Some studies show sports bras prevent tenderness during exercise, but maybe having breasts that are like delicate hothouse flowers is a BAD idea. In Ancient Bodies, Modern Lives author Wenda Trevathan theorizes "Excessive breast tenderness and associated pain with breast feeding may well be products of modernization and the over-protection of women's breasts from exposure. It seems unlikely that this would have been a problem in the past when women wore nothing across their breasts or covered them loosely." Many modern women have pain when they try to breastfeed and give up. In the paleolithic this would have been maladaptive to say the least, since it wasn't like they could go to the grocery store and pick up some formula for the poor starving baby.
There is also NO evidence that not wearing a bra leads to ptosis, AKA breast sagging, although it can certainly mask it.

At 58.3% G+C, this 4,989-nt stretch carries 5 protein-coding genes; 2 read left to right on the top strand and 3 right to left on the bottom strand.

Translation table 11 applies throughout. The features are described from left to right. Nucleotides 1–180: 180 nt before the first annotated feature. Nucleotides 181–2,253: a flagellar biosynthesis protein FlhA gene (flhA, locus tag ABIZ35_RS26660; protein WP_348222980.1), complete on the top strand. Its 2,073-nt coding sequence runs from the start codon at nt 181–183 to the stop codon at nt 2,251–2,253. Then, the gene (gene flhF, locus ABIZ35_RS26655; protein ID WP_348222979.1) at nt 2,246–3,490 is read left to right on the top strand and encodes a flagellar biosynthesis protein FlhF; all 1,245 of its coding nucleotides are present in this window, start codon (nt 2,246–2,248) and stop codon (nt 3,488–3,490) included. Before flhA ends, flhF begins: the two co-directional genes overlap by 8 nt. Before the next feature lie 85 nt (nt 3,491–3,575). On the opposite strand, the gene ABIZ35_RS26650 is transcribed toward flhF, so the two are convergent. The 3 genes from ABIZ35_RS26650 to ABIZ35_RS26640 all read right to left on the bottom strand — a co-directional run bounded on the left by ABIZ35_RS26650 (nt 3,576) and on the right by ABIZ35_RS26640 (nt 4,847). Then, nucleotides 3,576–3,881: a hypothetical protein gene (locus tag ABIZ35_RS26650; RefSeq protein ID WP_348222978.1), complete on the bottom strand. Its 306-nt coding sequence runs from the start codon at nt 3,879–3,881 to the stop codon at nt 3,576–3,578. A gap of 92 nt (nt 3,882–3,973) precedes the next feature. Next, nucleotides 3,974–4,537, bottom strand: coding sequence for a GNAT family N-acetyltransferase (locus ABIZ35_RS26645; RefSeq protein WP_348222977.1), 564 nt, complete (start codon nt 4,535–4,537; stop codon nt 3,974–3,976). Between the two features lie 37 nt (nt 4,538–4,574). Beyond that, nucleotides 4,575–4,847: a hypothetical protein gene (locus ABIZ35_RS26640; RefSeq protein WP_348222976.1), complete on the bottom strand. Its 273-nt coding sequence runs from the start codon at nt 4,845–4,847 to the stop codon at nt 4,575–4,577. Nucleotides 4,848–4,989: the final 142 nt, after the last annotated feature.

If you can wear a camisole with just a little support instead of a giant super duper protection system, why not? I understand many women have, um, larger issues at hand, and I do have the luxury of working at a place where half the women are braless... but if you are having back/shoulder pain, it's an option to explore. Thinking evolutionarily to solve health problems is an approach I strongly believe in, but in the end it's about making your own life better, not following any rigid "paleo" principles.
"Breasts were fine before the invention of the brassiere. ... This is similar to the myth that women supposedly need corsets to support their stomach muscles...wearing a bra...has no medical necessity whatsoever. ... Except for the women who find bras especially comfortable or uncomfortable, the decision to wear or not wear one is purely aesthetic — or emotional ... If you don't enjoy it, and job or social pressures don't force you into it, don't bother. ... A mistaken popular belief maintains that wearing a bra strengthens your breasts and prevents their eventual sagging. But you sag because of the proportion of fat and tissue in your breasts, and no bra changes that. ... If you don't like wearing a bra, don't wear one." Dr Susan Love